The Guardian 20 July, 2005
Gunns 20 celebrate
Campaigners for Tasmania's forests and wildlife are celebrating the rejection of a damages claim brought against them by Tasmanian timber firm Gunns. Judge Bongiorno of Victoria's Supreme Court described Gunns claims against them as "incomprehensible", "embarrassing" and "unintelligible".
Gunns — Australia's biggest native forest logging company and the world's biggest hardwood-chip company — served writs for damages on 20 critics of its industrial practices in December 2004.
The company claimed a total of $6,360,483 in damages, which it says resulted from years of campaigning by the defendants aimed at blocking and/or highlighting aspects of Gunns' activities, including their policy of clear felling massive areas of native forest to gain timber as well as the ruthless and systematic destruction of wildlife in these areas.
The company alleges it suffered because of unlawful "conspiracies" by the defendants, and because of their unlawful interference in its legitimate business operations.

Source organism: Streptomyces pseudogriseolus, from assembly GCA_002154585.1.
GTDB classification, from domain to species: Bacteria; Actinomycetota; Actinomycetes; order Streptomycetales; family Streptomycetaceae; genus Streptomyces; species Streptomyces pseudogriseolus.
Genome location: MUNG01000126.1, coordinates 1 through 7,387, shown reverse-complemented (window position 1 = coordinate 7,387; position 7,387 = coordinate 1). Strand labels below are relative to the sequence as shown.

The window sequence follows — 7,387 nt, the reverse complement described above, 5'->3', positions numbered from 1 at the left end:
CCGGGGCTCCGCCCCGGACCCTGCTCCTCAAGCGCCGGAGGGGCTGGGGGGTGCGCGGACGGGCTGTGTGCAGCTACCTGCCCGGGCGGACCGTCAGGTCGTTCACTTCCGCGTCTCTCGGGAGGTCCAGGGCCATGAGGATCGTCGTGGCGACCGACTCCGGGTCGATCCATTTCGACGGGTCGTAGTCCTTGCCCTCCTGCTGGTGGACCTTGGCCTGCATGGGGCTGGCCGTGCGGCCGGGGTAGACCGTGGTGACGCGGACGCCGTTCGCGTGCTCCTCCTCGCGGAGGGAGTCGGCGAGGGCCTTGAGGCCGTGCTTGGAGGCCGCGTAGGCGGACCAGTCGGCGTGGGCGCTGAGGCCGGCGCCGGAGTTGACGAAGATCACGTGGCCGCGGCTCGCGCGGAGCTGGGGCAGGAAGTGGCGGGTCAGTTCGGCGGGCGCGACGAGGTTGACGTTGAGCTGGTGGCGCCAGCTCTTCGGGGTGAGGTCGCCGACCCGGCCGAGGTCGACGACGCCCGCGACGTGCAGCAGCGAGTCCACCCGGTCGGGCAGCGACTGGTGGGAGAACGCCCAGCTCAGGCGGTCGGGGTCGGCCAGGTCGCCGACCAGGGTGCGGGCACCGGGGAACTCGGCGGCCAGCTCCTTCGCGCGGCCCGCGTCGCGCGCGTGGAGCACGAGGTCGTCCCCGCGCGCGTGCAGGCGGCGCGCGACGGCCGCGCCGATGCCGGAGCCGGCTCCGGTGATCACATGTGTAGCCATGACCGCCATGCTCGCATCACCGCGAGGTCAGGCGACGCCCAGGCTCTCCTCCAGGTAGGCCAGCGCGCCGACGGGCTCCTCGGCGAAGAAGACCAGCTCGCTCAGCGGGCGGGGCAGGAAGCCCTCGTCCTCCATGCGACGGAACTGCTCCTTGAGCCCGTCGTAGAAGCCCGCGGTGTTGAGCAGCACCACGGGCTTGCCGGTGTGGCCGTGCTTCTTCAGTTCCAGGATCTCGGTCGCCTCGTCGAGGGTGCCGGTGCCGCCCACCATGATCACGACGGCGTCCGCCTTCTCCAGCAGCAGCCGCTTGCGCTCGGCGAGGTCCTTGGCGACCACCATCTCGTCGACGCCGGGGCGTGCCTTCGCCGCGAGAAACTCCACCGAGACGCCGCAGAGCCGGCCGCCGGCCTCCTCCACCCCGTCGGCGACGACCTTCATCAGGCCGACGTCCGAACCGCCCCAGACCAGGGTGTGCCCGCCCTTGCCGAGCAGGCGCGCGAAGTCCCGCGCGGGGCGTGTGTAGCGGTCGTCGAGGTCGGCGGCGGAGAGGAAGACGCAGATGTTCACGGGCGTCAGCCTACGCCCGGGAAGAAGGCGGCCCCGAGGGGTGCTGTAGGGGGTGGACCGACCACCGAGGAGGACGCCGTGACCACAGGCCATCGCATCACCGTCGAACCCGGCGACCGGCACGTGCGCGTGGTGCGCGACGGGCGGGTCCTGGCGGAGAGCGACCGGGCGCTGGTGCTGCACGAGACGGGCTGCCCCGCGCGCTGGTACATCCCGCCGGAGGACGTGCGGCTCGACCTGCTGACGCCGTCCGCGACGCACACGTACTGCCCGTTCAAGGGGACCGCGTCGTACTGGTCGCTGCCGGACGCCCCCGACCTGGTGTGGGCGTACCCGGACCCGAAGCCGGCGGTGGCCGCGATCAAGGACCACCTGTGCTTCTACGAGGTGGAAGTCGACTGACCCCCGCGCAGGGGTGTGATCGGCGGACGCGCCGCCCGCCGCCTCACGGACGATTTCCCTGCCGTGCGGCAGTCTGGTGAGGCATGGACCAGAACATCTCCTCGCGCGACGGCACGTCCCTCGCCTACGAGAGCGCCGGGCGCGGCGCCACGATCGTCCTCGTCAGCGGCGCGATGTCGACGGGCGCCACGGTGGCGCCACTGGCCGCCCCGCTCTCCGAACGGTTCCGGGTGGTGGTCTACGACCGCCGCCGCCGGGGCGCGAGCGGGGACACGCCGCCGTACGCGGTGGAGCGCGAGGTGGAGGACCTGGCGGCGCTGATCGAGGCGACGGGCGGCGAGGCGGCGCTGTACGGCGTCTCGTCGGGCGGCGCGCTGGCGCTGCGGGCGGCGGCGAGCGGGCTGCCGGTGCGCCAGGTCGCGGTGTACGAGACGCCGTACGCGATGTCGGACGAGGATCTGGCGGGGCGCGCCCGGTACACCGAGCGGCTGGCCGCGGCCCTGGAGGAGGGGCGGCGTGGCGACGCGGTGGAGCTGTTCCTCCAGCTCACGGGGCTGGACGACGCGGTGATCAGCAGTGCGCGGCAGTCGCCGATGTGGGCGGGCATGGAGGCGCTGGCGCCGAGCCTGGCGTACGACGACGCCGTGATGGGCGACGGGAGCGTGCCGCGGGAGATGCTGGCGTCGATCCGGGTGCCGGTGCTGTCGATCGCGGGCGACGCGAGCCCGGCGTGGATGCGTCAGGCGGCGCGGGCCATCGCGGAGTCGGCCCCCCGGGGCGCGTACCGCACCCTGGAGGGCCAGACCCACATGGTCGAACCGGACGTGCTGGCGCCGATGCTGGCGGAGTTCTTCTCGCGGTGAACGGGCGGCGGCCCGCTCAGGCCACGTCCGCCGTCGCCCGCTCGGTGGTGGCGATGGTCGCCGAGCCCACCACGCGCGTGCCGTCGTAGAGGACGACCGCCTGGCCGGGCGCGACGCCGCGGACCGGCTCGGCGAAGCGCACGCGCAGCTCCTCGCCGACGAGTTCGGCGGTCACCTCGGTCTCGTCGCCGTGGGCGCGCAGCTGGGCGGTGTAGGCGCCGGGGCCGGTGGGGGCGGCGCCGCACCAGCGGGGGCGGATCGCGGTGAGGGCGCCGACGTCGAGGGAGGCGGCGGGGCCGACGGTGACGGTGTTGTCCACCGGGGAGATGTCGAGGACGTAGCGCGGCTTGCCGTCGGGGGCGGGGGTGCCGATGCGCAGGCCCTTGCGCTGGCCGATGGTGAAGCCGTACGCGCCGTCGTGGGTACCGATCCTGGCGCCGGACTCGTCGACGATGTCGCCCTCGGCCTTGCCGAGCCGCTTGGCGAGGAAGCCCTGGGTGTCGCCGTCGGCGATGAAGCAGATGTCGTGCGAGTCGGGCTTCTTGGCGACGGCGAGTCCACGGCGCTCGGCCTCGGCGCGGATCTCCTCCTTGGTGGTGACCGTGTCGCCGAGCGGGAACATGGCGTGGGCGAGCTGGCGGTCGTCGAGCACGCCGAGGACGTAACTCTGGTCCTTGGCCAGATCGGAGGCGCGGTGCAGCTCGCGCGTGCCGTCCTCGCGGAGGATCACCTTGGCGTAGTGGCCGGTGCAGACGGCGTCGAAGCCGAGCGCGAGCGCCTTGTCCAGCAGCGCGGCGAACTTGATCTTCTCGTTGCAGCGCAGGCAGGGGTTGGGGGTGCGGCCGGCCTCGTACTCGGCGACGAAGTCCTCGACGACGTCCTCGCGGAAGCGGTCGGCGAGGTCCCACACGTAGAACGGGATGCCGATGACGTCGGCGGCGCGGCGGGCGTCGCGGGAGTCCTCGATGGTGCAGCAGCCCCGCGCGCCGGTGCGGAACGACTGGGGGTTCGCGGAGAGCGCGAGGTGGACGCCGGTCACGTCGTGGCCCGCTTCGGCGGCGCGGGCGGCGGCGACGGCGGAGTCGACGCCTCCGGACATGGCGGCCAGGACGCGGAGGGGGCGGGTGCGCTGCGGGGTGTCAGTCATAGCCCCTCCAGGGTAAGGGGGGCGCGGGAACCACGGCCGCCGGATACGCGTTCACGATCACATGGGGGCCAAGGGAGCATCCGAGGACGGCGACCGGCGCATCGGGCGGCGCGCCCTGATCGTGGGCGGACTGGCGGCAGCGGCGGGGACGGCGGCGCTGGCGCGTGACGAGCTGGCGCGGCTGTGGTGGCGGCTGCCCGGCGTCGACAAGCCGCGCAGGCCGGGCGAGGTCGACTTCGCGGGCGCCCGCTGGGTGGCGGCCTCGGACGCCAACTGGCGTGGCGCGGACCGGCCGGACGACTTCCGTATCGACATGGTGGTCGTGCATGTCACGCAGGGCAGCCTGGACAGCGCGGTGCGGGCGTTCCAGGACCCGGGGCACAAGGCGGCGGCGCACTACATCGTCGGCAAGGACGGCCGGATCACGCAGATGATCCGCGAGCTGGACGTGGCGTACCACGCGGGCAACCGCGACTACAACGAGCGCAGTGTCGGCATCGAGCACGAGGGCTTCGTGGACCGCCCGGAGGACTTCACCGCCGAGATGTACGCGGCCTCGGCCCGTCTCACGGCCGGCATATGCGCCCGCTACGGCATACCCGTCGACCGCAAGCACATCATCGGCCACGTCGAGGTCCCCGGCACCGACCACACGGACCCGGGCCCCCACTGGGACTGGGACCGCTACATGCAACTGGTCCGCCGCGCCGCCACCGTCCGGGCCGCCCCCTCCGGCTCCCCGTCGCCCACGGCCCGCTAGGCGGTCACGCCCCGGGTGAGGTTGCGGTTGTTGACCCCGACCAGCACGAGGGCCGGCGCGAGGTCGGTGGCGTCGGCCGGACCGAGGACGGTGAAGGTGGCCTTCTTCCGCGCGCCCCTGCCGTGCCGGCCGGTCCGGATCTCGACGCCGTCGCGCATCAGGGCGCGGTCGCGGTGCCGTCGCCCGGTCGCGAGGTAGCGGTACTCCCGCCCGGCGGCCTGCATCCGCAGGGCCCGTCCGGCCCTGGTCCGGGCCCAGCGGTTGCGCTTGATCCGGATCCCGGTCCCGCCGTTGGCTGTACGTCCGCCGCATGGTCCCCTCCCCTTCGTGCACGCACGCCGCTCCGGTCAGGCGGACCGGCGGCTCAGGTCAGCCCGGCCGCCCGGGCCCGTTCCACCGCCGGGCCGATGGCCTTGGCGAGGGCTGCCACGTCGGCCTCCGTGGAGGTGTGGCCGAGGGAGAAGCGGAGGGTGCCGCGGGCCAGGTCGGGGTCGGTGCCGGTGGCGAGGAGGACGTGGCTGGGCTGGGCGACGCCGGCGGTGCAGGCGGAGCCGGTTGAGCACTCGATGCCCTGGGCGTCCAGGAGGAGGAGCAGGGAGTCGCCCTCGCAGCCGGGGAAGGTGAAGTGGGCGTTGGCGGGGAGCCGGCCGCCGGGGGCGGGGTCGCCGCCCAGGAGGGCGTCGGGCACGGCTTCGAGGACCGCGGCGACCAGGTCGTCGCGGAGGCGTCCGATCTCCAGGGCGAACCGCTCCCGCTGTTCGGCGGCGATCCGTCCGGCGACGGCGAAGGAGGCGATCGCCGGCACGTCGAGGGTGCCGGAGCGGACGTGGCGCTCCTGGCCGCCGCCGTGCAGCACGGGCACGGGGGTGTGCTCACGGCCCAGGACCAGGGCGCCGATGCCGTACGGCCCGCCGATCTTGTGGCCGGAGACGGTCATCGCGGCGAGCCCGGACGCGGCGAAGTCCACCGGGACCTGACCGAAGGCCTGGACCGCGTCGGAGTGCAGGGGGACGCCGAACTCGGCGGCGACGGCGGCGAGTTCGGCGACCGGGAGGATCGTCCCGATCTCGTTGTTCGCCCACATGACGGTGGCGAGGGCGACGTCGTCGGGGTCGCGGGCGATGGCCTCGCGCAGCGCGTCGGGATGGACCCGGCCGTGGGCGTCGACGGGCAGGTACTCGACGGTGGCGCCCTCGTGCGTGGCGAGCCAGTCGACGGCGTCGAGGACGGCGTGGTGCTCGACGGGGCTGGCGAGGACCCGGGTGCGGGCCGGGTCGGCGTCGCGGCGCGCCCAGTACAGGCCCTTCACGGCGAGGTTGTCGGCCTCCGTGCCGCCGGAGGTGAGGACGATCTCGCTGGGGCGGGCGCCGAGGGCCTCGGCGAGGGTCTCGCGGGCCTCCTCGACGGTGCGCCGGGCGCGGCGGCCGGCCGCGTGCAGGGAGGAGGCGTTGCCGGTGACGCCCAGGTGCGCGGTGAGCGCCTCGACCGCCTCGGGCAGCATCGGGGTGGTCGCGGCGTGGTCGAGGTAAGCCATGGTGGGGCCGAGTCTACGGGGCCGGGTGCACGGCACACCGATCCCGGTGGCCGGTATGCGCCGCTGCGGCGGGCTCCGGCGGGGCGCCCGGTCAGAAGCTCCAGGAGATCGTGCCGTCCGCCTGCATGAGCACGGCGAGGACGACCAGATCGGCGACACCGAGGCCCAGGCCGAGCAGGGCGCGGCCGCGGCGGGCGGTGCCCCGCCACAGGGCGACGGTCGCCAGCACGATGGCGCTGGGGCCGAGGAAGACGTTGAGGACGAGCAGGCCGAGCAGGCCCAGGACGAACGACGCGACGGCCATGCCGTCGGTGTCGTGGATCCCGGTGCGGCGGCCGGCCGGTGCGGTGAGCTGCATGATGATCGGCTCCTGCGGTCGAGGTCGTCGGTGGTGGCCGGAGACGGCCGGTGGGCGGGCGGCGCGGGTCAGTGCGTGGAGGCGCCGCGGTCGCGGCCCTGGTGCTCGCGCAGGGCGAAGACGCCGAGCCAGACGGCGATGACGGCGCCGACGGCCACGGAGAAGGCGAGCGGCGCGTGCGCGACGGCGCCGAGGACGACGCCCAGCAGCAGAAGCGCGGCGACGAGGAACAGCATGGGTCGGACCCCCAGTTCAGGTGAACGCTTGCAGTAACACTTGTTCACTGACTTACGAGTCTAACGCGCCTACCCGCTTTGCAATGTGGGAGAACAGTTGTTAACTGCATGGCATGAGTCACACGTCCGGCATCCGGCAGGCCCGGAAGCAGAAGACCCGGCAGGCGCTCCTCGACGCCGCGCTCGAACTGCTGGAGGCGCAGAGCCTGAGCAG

The 20 defendants included the Wilderness Society, Doctors for Forests, the Huon Valley Environment Centre, Peg Putt (MHA), and Greens Senator Bob Brown. Defendants are now seeking legal costs to be awarded against Gunns.
Spokesperson Virginia Young for The Wilderness Society said: "The judge found that the Statement of Claim against us was 'embarrassing' and that it would be 'unfair to the defendants to require them to plead to this Statement of Claim'".
"This judgement will give forest defenders everywhere a real boost."
Outside the court Greens Senator Bob Brown described the ruling as "a victory for the forests".
"The court ruling has imbued us with a new optimism.
"Now we go back to Tasmania to increase our campaign to save wild, wonderful forests which are being destroyed by Gunns at the greatest rate in history."
"If Gunns thought this case would make us back off they are very wrong indeed", said Senator Brown.
Gunns has just four weeks to resubmit its claim in an acceptable form.